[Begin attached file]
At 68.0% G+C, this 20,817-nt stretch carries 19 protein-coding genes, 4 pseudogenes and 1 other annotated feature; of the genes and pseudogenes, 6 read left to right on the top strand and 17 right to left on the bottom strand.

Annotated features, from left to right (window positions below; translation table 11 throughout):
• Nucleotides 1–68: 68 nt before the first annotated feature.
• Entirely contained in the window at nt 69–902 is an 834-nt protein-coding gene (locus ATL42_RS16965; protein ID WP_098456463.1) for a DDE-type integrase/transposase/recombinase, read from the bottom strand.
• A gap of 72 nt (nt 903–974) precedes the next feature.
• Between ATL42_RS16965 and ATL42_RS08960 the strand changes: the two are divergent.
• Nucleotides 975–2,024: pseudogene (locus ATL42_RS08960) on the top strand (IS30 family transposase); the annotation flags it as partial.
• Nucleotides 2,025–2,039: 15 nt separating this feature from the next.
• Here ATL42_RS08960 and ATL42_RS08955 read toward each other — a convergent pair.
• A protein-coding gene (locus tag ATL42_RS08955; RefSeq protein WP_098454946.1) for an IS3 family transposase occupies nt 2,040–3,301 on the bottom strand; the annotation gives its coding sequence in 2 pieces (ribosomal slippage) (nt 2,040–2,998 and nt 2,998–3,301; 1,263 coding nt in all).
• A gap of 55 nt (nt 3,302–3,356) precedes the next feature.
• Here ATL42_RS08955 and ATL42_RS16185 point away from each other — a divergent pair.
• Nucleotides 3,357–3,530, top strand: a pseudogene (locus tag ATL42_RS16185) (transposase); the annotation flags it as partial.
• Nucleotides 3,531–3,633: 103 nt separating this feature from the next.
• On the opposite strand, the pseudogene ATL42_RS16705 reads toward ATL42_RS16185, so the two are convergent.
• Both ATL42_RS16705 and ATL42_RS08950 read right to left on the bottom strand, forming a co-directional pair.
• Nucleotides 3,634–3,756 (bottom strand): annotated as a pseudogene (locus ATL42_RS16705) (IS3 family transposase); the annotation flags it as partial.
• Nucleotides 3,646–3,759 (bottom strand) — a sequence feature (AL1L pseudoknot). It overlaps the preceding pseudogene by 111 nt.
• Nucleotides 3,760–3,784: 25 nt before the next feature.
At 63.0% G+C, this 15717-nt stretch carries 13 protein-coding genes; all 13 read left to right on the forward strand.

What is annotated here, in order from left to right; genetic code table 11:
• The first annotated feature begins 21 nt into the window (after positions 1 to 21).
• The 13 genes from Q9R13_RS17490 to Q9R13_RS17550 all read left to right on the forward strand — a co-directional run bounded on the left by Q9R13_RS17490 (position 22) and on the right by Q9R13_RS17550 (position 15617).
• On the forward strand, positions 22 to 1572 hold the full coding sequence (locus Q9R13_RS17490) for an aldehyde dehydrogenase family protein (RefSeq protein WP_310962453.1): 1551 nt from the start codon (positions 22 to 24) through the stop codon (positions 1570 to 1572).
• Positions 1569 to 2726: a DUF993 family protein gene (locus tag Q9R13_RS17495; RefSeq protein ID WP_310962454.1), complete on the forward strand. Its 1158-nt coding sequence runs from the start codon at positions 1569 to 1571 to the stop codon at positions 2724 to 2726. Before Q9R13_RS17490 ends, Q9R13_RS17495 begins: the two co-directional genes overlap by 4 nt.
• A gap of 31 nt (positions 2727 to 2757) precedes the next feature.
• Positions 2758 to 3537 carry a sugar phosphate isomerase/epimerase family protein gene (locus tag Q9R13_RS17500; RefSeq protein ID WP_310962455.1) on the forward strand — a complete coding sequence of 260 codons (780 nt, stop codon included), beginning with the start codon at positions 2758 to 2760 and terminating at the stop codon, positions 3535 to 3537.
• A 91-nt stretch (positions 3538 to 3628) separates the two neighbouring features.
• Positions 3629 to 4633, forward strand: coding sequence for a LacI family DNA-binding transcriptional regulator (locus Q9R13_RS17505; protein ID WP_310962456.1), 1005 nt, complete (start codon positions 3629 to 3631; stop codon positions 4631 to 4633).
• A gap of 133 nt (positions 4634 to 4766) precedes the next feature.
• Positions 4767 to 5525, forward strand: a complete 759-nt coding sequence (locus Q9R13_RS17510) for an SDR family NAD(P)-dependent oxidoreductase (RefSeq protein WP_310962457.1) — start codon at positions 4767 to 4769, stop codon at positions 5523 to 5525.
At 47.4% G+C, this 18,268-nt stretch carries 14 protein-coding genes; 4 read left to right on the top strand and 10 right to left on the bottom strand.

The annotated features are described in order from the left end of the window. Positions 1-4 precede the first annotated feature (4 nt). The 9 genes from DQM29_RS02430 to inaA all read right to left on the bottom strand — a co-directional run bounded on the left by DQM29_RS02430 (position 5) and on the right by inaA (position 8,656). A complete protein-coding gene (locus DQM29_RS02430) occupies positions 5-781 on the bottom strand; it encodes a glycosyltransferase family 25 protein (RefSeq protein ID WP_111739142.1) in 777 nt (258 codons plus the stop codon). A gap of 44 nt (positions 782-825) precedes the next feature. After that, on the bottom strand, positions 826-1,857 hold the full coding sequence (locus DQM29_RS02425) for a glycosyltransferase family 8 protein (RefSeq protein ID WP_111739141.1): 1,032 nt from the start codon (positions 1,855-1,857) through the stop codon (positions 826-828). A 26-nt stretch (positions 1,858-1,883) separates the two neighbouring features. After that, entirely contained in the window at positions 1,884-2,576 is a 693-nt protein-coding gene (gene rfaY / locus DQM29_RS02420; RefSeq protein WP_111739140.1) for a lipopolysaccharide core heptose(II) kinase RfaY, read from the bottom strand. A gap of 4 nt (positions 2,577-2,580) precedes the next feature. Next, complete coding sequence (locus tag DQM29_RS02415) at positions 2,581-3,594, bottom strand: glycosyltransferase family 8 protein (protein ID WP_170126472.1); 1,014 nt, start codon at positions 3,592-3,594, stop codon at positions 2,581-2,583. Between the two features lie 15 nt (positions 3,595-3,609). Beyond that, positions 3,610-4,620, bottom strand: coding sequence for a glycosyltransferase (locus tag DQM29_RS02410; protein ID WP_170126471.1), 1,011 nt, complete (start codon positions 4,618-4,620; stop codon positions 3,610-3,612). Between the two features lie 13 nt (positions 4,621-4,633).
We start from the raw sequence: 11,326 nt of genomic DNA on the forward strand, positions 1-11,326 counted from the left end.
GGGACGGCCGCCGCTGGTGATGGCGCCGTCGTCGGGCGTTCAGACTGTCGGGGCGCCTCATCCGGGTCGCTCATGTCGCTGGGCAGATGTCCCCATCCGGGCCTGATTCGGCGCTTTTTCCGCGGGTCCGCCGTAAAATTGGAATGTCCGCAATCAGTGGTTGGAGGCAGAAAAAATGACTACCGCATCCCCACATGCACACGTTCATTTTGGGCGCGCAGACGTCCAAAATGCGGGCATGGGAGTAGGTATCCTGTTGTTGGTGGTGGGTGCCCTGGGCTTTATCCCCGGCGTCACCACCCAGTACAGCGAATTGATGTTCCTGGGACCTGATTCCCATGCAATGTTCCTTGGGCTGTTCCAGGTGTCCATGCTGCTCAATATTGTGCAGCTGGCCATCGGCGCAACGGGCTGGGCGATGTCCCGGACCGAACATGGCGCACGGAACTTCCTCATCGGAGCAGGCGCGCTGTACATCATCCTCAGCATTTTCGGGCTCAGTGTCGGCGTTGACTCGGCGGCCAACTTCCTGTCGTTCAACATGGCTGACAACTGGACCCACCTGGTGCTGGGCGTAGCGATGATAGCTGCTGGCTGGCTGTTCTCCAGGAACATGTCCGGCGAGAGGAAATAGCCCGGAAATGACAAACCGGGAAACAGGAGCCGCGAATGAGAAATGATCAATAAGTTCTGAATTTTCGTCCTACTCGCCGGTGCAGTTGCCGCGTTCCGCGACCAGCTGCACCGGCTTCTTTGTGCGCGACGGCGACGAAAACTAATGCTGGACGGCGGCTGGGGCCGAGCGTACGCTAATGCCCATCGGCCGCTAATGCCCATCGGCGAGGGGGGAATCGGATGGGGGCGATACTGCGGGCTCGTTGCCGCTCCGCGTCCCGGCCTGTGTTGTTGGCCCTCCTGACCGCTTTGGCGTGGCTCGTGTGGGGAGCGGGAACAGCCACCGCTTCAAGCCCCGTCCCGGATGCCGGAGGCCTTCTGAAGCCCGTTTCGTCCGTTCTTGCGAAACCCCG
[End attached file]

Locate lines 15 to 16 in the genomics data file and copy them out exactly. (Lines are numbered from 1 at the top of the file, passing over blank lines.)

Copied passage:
• On the opposite strand, the pseudogene ATL42_RS16705 reads toward ATL42_RS16185, so the two are convergent.
• Both ATL42_RS16705 and ATL42_RS08950 read right to left on the bottom strand, forming a co-directional pair.